MUNICH (Reuters) - Succession is not an imminent topic at Daimler or Volkswagen, the chief executives of both carmakers said on Thursday, adding that any potential candidates would most likely come from within their respective companies.
Daimler chief Dieter Zetsche and Martin Winterkorn, who heads up Volkswagen, were both asked during a panel discussion in Munich whether succession was imminent and whether a suitable candidate had emerged.
Zetsche said it was generally unwise to speculate in public about who would become the next chief executive, because premature exposure may prove disruptive to a smooth succession process.
“If somebody were to emerge into the open as crown prince, he would be shot down the next day,” Zetsche said, without elaborating further.
Daimler has a number of internal candidates who have the opportunity to prove themselves as being worthy, Zetsche added somewhat cryptically.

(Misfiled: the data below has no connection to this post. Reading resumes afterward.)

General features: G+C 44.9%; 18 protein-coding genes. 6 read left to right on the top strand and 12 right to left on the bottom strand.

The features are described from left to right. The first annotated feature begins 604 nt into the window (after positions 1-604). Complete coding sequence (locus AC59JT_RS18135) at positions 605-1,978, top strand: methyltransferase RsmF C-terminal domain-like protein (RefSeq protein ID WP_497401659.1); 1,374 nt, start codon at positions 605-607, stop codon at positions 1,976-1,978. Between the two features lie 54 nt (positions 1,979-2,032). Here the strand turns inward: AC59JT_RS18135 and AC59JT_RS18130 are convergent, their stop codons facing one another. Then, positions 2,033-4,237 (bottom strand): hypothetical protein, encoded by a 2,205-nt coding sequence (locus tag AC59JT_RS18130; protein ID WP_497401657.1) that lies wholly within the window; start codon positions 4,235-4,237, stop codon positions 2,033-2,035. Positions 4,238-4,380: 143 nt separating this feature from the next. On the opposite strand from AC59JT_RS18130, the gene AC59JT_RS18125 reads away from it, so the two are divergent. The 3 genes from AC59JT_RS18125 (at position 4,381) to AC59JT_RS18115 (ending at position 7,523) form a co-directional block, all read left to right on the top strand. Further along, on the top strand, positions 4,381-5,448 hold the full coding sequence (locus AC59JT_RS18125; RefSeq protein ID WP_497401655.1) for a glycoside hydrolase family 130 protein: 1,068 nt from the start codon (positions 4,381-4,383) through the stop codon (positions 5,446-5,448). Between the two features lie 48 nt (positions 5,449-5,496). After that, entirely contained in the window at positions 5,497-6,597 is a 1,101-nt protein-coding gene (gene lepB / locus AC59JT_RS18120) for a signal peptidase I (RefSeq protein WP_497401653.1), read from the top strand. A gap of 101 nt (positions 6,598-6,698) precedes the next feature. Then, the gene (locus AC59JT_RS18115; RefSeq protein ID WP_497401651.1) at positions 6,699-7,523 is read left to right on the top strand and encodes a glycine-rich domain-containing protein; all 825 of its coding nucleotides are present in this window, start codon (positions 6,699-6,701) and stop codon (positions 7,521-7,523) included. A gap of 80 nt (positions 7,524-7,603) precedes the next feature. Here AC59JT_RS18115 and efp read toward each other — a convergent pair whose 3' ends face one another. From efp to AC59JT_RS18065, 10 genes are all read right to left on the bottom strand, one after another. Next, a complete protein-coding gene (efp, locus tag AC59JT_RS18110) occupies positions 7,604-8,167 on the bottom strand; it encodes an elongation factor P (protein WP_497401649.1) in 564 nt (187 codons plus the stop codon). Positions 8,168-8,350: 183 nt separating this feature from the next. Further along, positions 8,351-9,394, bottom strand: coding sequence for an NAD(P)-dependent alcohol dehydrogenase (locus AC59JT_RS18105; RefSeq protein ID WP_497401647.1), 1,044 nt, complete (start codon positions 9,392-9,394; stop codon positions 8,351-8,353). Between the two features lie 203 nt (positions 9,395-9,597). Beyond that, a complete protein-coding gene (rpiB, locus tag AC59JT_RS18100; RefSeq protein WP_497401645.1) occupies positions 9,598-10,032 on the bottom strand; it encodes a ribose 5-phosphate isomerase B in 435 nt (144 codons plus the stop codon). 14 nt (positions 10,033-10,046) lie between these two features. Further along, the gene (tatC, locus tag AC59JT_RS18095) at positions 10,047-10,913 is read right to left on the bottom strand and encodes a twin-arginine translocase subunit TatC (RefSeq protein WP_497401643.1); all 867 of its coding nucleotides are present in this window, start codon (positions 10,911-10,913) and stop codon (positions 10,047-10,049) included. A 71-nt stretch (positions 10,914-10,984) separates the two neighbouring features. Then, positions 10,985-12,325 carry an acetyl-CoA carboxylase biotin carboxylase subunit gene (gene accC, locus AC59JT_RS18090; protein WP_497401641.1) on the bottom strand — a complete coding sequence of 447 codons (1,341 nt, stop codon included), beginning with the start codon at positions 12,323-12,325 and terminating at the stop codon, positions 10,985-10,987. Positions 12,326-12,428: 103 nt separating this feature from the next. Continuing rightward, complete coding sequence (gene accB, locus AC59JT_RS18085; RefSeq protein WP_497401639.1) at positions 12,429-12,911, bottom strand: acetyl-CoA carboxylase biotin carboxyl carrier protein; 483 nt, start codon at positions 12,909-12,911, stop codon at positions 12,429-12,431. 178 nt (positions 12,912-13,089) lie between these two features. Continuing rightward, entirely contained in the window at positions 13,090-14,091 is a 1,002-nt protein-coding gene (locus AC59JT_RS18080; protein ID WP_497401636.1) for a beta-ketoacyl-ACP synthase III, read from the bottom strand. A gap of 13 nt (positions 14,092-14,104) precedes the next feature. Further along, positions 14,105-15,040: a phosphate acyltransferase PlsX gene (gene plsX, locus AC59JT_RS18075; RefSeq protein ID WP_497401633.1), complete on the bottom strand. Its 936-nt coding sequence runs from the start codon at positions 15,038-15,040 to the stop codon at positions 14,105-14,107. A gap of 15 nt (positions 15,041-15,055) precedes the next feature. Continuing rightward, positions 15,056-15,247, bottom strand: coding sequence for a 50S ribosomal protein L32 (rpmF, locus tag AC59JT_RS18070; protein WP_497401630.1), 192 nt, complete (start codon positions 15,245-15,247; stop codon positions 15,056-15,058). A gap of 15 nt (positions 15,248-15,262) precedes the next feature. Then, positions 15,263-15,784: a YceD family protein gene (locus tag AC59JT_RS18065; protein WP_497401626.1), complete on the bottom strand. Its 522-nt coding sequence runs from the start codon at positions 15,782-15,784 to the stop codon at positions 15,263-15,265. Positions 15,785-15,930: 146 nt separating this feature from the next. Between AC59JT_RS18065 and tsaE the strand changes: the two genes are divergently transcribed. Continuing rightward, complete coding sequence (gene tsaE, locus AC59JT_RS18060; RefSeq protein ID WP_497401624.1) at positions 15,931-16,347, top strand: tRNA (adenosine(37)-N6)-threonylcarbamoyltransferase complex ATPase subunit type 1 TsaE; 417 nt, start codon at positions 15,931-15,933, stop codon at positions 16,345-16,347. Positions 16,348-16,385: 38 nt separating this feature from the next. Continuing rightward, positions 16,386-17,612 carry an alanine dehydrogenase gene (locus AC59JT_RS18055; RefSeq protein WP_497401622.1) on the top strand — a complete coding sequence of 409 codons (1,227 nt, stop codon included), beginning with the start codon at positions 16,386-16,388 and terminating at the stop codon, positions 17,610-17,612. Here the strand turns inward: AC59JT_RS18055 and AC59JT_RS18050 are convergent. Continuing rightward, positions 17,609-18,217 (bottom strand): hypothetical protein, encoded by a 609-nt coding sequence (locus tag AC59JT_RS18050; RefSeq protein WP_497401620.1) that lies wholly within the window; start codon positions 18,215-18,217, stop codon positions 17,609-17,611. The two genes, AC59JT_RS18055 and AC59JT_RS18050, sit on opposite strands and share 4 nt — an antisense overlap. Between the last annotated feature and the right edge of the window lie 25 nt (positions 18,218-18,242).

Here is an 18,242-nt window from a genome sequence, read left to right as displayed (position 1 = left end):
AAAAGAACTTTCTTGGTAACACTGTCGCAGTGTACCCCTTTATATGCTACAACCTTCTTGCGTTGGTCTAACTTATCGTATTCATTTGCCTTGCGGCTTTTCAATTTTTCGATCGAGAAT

External candidates could bring a fresh point of view, but they tend to emerge at companies that are in trouble.
“If you are doing well, like all the three German automakers are, it is more likely that a successor will come from within,” Zetsche added.
Zetsche, who is 61, has a contract that runs until 2016.
Asked whether his replacement had already been born, Volkswagen’s Winterkorn said, “He has definitely been born, but I don’t know what his name is.”
The 67-year-old Volkswagen chief, whose contract also runs out in 2016, was also asked whether he has one or several candidates in mind to follow in his footsteps, to which he said, “It would be bad if that were not the case.”
Winterkorn further said that he felt it would be an advantage if a successor came from within the company, because that person would know the processes and key people.
“An outsider would find it difficult,” Winterkorn said.
Reporting by Irene Preisinger, additional reporting by Jan Schwartz, writing by Edward Taylor; Editing by Susan Fenton